There is a great post on Seth Godin’s blog today by Sasha Dichter called In Defense of Raising Money: A Manifesto for NonProfit CEOs. Sasha makes the point that the actual act of raising awareness and funding for a non-profit’s cause does good for that cause and is a worthy endeavor:
Do you really believe that the “real work” is JUST the “programs” you operate? (the school you run; the meals you serve; the vaccines you develop; the patients you treat?) Do you really believe that it ends there? Do you really believe that in today’s world, where change can come from anyone and anywhere, that convincing people and building momentum and excitement and a movement really doesn’t matter?
And I love how he makes the point that has been on my mind for a long time: Non-profits do a service to those who give by providing a way for them to invest their money not for financial return, but for the good of others. This is as worthy an investment as anything you put in the stock market. More so. Both for-profits and and non-profits serve critical roles in society. Jim Collins has said this really well: “If all our society had was effective businesses, we would not be a great nation. We must have great social sector organizations, too.” Here is how Sasha Dichter puts it in the post:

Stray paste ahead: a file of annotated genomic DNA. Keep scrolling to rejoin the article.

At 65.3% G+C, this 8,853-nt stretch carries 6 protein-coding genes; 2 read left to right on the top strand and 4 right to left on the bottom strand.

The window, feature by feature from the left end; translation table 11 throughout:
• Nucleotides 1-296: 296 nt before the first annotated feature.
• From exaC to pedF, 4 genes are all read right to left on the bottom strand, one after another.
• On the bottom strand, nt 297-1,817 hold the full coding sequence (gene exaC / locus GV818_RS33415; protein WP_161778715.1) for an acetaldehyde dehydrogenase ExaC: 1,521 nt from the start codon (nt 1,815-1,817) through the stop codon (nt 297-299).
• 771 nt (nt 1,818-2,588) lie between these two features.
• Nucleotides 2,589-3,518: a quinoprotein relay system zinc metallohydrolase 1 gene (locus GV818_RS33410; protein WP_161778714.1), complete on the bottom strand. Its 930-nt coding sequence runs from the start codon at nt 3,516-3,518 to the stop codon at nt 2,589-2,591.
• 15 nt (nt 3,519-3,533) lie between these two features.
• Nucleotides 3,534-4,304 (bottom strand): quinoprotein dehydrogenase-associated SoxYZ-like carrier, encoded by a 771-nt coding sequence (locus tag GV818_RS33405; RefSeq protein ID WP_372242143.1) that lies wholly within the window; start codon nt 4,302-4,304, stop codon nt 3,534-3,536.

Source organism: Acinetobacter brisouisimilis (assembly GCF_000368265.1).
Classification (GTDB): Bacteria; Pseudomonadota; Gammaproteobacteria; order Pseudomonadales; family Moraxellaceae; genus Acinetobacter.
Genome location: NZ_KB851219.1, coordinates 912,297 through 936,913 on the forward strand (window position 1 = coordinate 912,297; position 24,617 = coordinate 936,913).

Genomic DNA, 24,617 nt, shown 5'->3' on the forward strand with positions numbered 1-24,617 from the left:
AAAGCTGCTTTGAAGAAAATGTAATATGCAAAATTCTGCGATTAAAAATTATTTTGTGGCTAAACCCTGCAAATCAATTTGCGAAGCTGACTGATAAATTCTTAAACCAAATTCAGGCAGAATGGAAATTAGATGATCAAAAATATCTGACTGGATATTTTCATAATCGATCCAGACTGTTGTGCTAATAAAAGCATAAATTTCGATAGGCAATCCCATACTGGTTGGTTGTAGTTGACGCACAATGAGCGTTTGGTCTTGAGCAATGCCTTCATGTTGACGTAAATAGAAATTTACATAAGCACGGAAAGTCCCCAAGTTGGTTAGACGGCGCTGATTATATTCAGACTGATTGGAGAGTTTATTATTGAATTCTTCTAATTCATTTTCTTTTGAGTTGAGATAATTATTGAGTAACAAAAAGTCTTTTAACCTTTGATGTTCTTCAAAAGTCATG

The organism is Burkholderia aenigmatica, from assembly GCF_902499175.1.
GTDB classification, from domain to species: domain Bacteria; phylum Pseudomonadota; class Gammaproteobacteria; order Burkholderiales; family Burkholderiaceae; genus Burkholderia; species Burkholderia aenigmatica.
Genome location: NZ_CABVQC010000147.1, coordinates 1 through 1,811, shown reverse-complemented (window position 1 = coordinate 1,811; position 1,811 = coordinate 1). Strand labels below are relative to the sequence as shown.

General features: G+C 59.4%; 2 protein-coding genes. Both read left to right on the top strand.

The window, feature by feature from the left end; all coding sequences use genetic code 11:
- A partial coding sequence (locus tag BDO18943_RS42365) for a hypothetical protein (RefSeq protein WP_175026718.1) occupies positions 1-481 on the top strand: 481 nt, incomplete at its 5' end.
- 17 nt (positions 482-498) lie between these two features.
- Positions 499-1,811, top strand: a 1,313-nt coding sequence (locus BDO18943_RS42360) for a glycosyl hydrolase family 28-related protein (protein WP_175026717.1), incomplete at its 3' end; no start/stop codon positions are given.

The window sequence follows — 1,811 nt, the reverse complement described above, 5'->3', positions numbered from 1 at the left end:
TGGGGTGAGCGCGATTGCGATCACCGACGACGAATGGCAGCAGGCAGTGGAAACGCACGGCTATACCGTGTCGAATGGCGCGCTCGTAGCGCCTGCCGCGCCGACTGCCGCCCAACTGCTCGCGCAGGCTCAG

Our society has done a spectacular job of creating enormous amounts of wealth. At the same time, wealth is associated with power, and not having wealth can feel like not having power. So going to someone who has money and saying, “You have the resources, please give some of them to me” doesn’t feel like a conversation between equals.
How about this instead: “You are incredibly good at making money. I’m incredibly good at making change. The change I want to make in the world, unfortunately, does not itself generate much money. But man oh man does it make change. It’s a hugely important change. And what I know about making this change is as good and as important as what you know about making money. So let’s divide and conquer – you keep on making money, I’ll keep on making change. And if you can lend some of your smarts to the change I’m trying to make, well that’s even better. But most of the time, we both keep on doing what we’re best at, and if we keep on working together the world will be a better place.